Speaking the Truth in Love

Following is the outline of the message from a week ago on conflict resolution – which was entitled “Speaking the Truth in Love.”

  • Blessed are the peacemakers, for they will be called the children of God. (Mat 5:9)
  • As a result, we are no longer to be children, tossed here and there by waves and carried about by every wind of doctrine, by the trickery of men, by craftiness in deceitful scheming; but speaking the truth in love, we are to grow up in all aspects into Him who is the head, even Christ. (1 Tim 4:14-14, emphasis added)

Getting emotionally and spiritually healthy will create conflict in our relationships…

A. Models of some basic and overlapping dysfunctions:

1. Addictive Behavior – There are, at least, 2 types of addictive behavior:

  • Ingestive addictions where we abuse substances like alcohol, drugs, or food; or ??
  • Process addictions like work, sex, money, gambling, or relationships.
  • Definition of addiction: wherever denial is present.

2. Co-dependency — A conscious, or sub-conscious, attempt to protect the addictive behavior in another person – or people — from suffering the effects of addictive behavior.

3. ACOAs can also be co-dependent, because ACOAs often come from broken or dysfunctional homes.

B. THE REASON FOR CONFLICT
If we’re going to overcome conflict in our lives, it will help us to understand first of all the reason that it’s there. The Bible is very clear about this – in fact it’s almost too blunt…

  • Do you know where your fights and arguments come from? They come from the selfish desires that war within you. (James 4:1, NCV)

C. RESOLVING CONFLICT — There are practical steps that the Bible speaks about that will help us to resolve the conflicts in our lives…

1. Become a sincere follower of Jesus Christ.

  • Ephesians 2:16 – As parts of the same body, our anger against each other has disappeared. For both of us have been reconciled to God and so the feud ended at the cross.
  • Paul’s talking about conflict between nations here but this works between people too. The feud ended at the cross. God’s able to solve the conflicts in our lives.

2. Become a responder, not a reactor. How?

  • Prayer. Before you react to the other person, talk to God about it. In fact, that may resolve it right there! You may find it’s mostly your problem anyway.
  • James 1:5 — If you want to know what God wants you to do ask Him and He will gladly tell you.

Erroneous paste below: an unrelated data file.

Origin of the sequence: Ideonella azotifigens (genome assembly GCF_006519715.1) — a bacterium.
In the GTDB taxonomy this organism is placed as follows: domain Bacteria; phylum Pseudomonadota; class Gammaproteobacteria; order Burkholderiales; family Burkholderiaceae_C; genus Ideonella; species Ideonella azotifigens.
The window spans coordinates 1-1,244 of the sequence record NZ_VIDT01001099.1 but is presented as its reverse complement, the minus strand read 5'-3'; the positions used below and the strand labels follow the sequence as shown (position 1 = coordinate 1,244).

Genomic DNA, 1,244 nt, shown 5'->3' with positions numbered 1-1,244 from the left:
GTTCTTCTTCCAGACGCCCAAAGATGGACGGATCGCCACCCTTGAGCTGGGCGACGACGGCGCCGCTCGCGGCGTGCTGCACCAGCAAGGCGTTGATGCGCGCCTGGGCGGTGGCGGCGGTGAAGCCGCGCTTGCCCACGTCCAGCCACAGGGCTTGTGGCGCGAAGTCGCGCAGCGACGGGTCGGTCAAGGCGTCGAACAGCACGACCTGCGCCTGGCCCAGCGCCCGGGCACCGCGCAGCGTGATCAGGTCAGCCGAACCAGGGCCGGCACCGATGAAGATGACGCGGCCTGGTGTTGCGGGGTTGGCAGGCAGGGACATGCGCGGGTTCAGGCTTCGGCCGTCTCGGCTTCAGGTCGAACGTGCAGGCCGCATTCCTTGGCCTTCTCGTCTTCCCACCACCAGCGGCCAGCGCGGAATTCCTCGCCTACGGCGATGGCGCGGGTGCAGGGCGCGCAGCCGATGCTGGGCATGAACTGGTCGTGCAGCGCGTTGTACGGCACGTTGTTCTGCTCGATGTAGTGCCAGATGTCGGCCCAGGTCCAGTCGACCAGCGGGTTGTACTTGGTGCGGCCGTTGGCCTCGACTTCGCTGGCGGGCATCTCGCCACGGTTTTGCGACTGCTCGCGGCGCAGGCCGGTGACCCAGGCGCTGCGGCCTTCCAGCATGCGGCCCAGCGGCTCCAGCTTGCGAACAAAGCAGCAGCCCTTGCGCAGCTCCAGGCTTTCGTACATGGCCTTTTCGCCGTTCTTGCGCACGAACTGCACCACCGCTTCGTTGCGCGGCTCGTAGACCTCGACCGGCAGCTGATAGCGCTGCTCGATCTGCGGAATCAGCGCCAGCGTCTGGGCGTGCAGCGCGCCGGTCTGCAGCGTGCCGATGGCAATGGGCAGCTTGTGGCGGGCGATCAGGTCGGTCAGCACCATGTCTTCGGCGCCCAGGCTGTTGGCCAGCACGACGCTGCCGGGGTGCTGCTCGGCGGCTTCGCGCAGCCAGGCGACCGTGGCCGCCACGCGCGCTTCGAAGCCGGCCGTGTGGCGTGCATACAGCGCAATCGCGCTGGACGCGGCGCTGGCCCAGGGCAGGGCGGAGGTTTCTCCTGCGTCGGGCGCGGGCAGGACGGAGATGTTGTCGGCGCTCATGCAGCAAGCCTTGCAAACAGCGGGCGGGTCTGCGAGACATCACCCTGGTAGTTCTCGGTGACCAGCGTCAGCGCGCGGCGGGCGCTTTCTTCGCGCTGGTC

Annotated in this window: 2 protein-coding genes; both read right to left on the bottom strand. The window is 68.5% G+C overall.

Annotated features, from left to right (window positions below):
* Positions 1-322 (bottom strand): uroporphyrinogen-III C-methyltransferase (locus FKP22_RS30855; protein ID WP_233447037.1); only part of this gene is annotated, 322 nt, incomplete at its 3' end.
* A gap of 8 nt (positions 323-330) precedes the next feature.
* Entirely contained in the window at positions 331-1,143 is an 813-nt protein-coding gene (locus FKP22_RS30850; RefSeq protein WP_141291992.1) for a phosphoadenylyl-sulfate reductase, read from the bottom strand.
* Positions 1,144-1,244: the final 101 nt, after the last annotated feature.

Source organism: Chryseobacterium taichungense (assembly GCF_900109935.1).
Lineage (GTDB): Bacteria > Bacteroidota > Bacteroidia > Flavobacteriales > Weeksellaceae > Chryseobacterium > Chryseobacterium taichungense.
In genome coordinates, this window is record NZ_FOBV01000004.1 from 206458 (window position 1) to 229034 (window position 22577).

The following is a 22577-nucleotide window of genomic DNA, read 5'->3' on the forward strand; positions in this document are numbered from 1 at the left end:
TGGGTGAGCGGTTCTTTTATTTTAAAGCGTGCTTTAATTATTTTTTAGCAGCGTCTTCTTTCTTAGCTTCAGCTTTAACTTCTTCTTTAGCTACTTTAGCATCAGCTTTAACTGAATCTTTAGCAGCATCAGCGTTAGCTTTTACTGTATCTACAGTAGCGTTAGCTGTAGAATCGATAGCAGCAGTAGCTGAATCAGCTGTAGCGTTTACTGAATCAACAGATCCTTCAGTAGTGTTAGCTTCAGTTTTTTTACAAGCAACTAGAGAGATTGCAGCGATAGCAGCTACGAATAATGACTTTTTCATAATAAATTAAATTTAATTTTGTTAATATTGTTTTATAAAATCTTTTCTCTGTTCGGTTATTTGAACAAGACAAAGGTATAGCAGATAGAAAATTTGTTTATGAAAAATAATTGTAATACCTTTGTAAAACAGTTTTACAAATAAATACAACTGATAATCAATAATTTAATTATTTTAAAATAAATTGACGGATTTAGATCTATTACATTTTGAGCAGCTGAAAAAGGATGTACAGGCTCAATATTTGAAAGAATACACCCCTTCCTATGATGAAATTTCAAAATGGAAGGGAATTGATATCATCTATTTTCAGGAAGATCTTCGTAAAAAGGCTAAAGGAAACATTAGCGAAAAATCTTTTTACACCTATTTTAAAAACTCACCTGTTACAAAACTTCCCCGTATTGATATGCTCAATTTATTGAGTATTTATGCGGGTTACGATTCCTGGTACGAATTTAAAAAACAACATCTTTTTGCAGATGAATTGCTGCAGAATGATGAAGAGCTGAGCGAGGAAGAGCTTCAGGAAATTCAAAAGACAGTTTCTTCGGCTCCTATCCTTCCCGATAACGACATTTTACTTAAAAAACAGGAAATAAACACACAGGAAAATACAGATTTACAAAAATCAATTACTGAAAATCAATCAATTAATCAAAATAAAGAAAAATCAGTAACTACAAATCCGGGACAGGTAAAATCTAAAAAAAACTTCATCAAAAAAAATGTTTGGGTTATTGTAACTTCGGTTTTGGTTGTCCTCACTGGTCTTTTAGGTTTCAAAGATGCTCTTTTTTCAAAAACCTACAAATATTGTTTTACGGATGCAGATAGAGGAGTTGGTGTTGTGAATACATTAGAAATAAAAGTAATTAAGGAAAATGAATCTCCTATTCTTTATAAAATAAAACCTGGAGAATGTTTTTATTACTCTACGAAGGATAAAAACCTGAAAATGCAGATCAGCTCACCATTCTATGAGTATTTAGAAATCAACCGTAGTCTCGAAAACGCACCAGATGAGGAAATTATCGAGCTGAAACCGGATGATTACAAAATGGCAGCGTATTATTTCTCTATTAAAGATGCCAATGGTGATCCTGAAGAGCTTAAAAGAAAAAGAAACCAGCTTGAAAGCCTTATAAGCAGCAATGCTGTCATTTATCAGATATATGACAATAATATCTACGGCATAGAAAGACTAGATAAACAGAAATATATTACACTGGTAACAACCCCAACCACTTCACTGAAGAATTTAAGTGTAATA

• Seek out wisdom (become accountable; mentoring constellation)
  • Proverbs 11:14 (AMP) — Where no wise guidance is, the people fall, but in the multitude of counselors there is safety.

3. Seek first to understand – and then to be understood (or, learning how to listen)

  • Philippians 2:3 — Don’t be selfish. Don’t just think about your own affairs but be interested in others’ too, in what they are doing. Your attitude should be the kind that was shown us by Jesus Christ.
  • The Greek word for “interested” is “scopos”. It’s the same word we get the words microscope or telescope from – focus in on the needs that they have in their lives.

4. Be in touch, or get in touch, with your own issues – and own them.

  • Matthew 7:3 — Why do you notice the little piece of dust in your friend’s eye, but you don’t notice the big piece of wood in your own eye. First, take the wood out of your own eye and then you will clearly see to take the dust out of your friend’s eye.
  • Even if it’s a little speck in your eye it’s going to create a blind spot.
  • Where do you feel the most challenged by EHC??

5. Establish Guidelines.

  • Psalm 119:153 (MSG) — Your mercies, God, run into the billions; following your guidelines, revive me.
  • Matthew 18:15-17 becomes for us a guideline for resolving conflict:

If your brother sins against you, go and show him his fault, just between the two of you. If he listens to you, you have won your brother over. But if he will not listen, take one or two others along…

  • Sometimes, we need to ask for help…
  • Churches (really, all organizations – and families) need “grievance procedures”…
  • Passive/Aggressive behavior vs. forbearance

6. Use appropriate language

  • Pro 15:4 (MSG) — Kind words heal and help; cutting words wound and maim.
  • James 1:26 — If anyone thinks himself to be [Godly], and yet does not bridle his tongue but deceives his own heart, this man’s religion is worthless.

Some basic skills:

  • Practice reflective listening (mirroring – or paraphrasing).
  • Validate the other person’s feelings (feelings are neither right nor wrong)
  • Body language is important… (A part of EH is about not sending mixed signals – body language, tone of voice, etc.)
  • Never use the words always or never.

Some phrases that help with conflict resolution…

  • “Help me to understand…”
  • “Can you tell me more about that?”
  • “How did you feel about that?”
  • “That’s got to be hard.”
  • “You make sense to me because…”
  • “I can understand that.”
  • “That makes sense to me.”

But the goal of our instruction is love from a pure heart and a good conscience and a sincere faith. (1 Tim 1:5, emphasis added)

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